djdonte

Well-known member
Mar 25, 2019
138
Houston, TX
Yes I am now. Honestly I think my CYA is closer to 50 though. Maintaining just under 30 FC to account for UV loss. Those numbers you quoted were my normal readings after stopping SLAM. I thought keeping the FC on the higher side of the range for my CYA would prevent this.
 
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setsailsoon

LifeTime Supporter
TFP Guide
Oct 25, 2015
1,131
Stuart/FL
DJ,

I had a similar problem early after I started TFP. Never got to a green pool but did get some areas with light green patches like yours. When FC levels were border-line too low I'd get algae start to grow in the same areas that looked just like yours. So I got my scuba gear on and looked closely and found tiny little spots that I thought from the surface were part of the pebbles in the plaster. They were actually almost black but as I rubbed them the surface layer came off and revealed green and light-green classic algae color. These were the same areas that I had the patches form in. I did two things to resolve this. First I went to SLAM level on the FC while scrubbing daily. Second, I re-directed the return jets in an attempt to improve flow. I continued SLAM a few days after passing the OCLT test while scrubbing these areas. My theory was that the algae were forming some kind of dead layer on the outside that protected the cells inside. Then when conditions got favorable the live cells would cause a mini, and local bloom in these areas. No idea if my theory is right but the actions worked. No return of this problem since - probably partly because this made me more diligent about monitoring my FC.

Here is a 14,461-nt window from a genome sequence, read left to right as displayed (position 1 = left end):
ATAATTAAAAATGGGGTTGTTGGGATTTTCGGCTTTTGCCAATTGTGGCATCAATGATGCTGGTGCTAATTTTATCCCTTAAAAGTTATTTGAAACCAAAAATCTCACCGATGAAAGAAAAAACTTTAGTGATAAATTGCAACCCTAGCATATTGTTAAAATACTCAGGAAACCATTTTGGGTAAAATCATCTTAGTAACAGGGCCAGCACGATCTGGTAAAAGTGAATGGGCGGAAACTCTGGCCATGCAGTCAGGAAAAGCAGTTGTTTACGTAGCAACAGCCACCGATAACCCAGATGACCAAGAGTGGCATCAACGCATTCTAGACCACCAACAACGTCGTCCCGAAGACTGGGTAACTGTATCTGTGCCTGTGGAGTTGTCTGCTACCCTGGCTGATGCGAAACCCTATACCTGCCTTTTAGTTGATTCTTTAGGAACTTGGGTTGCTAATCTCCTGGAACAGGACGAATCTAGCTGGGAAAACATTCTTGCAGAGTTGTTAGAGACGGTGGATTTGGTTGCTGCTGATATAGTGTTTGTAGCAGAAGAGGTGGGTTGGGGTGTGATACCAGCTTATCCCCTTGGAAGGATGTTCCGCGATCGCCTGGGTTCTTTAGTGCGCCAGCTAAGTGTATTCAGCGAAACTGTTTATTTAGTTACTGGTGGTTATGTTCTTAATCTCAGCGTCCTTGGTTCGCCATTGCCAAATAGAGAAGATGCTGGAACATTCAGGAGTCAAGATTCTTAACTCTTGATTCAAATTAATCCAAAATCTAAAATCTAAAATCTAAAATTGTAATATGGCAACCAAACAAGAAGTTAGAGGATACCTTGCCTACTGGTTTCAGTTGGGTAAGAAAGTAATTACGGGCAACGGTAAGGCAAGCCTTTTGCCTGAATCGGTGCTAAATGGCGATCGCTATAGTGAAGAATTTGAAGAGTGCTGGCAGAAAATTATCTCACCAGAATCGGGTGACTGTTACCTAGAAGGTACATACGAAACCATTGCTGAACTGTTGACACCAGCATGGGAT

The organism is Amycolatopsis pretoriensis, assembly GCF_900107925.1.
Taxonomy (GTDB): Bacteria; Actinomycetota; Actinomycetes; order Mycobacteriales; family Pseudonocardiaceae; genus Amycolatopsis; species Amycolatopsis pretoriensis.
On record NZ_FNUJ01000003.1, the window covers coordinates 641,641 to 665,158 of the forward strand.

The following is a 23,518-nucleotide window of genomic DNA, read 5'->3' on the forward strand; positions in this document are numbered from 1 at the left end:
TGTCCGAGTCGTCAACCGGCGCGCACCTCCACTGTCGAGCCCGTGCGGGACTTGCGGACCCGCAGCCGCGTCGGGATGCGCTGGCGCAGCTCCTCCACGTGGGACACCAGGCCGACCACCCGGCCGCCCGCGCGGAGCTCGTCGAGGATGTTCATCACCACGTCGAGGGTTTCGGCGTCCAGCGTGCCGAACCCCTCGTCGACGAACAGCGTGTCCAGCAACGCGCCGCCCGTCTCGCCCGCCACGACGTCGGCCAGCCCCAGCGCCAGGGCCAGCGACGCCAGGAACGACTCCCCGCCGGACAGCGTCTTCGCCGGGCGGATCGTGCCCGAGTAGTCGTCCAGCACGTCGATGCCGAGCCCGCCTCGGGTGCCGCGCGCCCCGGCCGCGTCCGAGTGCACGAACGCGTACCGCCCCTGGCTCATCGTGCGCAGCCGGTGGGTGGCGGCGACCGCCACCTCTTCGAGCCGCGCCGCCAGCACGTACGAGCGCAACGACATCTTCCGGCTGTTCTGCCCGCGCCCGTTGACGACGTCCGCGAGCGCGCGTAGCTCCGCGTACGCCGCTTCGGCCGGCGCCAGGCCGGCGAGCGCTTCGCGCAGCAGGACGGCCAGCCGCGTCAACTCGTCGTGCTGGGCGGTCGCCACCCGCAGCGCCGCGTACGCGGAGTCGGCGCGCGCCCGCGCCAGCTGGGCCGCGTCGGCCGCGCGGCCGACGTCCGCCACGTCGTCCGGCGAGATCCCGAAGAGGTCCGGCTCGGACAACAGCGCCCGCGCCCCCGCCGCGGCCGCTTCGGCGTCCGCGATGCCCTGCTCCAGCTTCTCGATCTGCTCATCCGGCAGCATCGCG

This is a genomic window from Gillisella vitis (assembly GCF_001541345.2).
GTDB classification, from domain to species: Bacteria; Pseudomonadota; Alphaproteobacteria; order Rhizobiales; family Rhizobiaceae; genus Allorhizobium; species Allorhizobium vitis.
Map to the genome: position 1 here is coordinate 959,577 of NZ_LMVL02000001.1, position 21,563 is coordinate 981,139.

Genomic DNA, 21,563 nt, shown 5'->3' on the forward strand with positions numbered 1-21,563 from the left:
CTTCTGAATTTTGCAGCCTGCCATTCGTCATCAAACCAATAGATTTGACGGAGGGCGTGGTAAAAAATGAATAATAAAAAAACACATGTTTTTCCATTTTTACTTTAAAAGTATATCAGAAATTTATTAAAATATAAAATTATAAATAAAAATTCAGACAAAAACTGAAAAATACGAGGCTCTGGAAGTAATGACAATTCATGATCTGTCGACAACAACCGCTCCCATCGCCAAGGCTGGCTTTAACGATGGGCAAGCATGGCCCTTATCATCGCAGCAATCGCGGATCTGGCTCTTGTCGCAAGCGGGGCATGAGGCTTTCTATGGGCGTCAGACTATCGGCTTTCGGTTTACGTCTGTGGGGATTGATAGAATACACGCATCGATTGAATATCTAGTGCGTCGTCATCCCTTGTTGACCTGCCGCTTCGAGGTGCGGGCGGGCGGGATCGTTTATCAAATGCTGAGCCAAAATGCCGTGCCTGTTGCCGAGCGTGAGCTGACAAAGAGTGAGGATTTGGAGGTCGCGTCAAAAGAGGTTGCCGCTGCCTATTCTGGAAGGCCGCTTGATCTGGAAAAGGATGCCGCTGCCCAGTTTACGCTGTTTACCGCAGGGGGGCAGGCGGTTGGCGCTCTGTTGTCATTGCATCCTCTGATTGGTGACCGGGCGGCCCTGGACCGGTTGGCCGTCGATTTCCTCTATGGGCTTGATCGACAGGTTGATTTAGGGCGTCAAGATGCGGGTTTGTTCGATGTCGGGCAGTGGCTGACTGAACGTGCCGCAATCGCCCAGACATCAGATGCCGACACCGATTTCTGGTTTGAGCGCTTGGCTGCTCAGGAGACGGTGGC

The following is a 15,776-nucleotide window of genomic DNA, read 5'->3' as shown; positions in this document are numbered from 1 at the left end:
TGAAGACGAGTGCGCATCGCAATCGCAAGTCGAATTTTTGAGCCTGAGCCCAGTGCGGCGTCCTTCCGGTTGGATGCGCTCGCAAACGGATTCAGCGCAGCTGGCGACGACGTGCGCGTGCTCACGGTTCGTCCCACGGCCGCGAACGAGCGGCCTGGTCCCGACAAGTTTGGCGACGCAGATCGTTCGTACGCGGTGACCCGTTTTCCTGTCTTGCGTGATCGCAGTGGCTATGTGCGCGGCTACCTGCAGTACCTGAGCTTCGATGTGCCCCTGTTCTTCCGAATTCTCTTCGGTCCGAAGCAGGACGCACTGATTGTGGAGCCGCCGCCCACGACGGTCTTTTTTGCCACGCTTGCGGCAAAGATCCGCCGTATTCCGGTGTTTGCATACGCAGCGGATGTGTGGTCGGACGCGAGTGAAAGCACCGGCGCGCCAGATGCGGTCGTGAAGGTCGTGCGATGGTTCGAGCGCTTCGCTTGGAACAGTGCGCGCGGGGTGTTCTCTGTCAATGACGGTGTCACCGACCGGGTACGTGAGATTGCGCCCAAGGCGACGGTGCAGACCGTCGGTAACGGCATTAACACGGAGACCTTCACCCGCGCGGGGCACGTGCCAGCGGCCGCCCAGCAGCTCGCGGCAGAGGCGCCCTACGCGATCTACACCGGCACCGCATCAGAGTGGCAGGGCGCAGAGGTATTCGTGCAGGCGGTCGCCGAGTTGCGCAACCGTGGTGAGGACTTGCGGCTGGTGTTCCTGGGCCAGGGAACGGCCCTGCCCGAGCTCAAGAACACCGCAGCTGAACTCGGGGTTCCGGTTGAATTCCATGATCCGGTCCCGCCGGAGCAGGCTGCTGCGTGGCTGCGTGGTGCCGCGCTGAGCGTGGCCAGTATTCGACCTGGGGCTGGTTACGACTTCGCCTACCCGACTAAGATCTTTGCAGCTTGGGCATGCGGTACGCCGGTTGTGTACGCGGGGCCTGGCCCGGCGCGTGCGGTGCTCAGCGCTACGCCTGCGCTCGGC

Chris
 
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djdonte

Well-known member
Mar 25, 2019
138
Houston, TX
Thanks chris. I’ve looked everywhere and the only place I can find active algae is under my rocks so I ordered that brush. I check my FC at least twice a day so I know I never went below min or even close. Plan to brush the pool really well twice a day while slamming, hold the slam past when I meet the 3 passing criteria then leave FC at 20 percent of my CYA for a while to see if that cures it.
 
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splashpad

Bronze Supporter
Aug 2, 2017
1,979
SE Kansas!
Yes I am now. Honestly I think my CYA is closer to 50 though. Maintaining just under 30 FC to account for UV loss. Those numbers you quoted were my normal readings after stopping SLAM. I thought keeping the FC on the higher side of the range for my CYA would prevent this.
It will if
1) the CYA reading is accurate
2) with no active algae growth :)
3) It's maintained at that level daily
4) Some like to preventively 'bump' FC, after a big swim day/party or after a 'weather' event
 

djdonte

Well-known member
Mar 25, 2019
138
Houston, TX
What’s the best technique on the black dot test? Honestly sometimes I think it disappears at 35 and sometimes I think it’s 50. I even invested in the blue devil test and still having trouble grasping it.